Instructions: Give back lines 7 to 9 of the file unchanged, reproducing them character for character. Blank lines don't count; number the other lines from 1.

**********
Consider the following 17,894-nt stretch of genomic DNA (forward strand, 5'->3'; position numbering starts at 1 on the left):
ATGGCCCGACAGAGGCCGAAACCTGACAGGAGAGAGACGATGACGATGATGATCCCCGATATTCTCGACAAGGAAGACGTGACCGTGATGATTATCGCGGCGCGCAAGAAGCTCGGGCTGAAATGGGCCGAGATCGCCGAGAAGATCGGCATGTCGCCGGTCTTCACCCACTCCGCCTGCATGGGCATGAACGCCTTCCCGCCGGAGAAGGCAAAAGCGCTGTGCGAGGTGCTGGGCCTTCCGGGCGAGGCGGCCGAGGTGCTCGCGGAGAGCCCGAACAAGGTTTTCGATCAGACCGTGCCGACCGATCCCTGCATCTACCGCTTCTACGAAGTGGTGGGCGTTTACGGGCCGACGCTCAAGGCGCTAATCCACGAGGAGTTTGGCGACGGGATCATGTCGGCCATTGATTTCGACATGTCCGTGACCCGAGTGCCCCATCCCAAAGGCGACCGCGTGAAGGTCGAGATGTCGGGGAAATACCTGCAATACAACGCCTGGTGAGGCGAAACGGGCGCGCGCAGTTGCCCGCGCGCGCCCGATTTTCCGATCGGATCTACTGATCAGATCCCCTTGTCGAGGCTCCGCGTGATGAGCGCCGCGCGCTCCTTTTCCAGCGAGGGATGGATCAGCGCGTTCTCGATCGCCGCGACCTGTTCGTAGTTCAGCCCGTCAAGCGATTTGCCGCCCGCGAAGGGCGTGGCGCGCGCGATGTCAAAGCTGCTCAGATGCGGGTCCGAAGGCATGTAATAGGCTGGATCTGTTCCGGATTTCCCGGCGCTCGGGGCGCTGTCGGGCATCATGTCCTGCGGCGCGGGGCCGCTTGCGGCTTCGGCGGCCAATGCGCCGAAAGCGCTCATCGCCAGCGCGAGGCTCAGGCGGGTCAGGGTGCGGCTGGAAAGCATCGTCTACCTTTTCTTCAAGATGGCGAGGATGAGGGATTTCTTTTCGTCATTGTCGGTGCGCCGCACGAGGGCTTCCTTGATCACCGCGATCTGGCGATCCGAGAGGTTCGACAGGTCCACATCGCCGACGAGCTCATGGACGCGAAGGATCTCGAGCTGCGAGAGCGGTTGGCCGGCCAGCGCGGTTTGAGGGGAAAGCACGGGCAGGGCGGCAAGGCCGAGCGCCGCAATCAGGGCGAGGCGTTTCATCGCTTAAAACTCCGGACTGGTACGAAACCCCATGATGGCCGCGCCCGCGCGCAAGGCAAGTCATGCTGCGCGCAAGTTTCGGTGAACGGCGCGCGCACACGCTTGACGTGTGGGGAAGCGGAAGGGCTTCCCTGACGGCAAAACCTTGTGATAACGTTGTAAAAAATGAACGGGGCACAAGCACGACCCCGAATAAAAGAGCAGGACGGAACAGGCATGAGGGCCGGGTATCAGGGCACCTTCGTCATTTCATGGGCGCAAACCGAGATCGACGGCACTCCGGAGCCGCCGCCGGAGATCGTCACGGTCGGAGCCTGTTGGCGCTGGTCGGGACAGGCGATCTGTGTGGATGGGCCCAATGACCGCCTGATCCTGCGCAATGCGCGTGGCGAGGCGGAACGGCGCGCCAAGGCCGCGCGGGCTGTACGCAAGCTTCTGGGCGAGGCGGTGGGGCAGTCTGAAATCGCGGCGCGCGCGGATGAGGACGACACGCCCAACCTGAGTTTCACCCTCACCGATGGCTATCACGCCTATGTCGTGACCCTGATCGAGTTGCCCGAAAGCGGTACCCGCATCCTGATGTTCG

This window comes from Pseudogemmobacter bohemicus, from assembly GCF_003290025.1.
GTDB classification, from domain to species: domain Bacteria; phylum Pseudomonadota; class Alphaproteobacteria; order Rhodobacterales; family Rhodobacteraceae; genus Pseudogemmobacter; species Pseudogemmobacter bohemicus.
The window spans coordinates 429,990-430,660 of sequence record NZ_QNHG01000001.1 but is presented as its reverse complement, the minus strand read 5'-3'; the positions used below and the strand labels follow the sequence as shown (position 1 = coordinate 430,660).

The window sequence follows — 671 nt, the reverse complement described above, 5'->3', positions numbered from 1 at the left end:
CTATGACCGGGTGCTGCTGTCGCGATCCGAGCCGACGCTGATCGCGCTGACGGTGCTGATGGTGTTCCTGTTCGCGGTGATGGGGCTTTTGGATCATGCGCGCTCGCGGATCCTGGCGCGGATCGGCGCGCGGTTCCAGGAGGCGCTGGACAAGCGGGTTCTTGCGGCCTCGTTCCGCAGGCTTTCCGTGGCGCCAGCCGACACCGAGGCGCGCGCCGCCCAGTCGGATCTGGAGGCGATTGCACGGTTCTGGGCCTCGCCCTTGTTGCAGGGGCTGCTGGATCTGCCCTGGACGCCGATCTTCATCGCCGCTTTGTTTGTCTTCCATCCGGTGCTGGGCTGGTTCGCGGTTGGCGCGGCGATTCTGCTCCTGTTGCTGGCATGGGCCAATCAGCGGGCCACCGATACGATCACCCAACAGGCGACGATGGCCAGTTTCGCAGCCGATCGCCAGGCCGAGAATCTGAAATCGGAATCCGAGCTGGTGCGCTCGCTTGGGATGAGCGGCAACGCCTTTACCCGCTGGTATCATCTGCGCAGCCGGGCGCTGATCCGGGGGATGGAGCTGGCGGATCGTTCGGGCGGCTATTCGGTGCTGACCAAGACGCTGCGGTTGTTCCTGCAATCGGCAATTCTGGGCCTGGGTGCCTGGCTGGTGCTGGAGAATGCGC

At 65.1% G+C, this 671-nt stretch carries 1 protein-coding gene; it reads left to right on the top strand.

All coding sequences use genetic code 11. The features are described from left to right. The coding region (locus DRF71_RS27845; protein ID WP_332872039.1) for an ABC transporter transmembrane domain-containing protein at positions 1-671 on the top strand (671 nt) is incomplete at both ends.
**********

CTATGACCGGGTGCTGCTGTCGCGATCCGAGCCGACGCTGATCGCGCTGACGGTGCTGATGGTGTTCCTGTTCGCGGTGATGGGGCTTTTGGATCATGCGCGCTCGCGGATCCTGGCGCGGATCGGCGCGCGGTTCCAGGAGGCGCTGGACAAGCGGGTTCTTGCGGCCTCGTTCCGCAGGCTTTCCGTGGCGCCAGCCGACACCGAGGCGCGCGCCGCCCAGTCGGATCTGGAGGCGATTGCACGGTTCTGGGCCTCGCCCTTGTTGCAGGGGCTGCTGGATCTGCCCTGGACGCCGATCTTCATCGCCGCTTTGTTTGTCTTCCATCCGGTGCTGGGCTGGTTCGCGGTTGGCGCGGCGATTCTGCTCCTGTTGCTGGCATGGGCCAATCAGCGGGCCACCGATACGATCACCCAACAGGCGACGATGGCCAGTTTCGCAGCCGATCGCCAGGCCGAGAATCTGAAATCGGAATCCGAGCTGGTGCGCTCGCTTGGGATGAGCGGCAACGCCTTTACCCGCTGGTATCATCTGCGCAGCCGGGCGCTGATCCGGGGGATGGAGCTGGCGGATCGTTCGGGCGGCTATTCGGTGCTGACCAAGACGCTGCGGTTGTTCCTGCAATCGGCAATTCTGGGCCTGGGTGCCTGGCTGGTGCTGGAGAATGCGC

At 65.1% G+C, this 671-nt stretch carries 1 protein-coding gene; it reads left to right on the top strand.

All coding sequences use genetic code 11. The features are described from left to right. The coding region (locus DRF71_RS27845; protein ID WP_332872039.1) for an ABC transporter transmembrane domain-containing protein at positions 1-671 on the top strand (671 nt) is incomplete at both ends.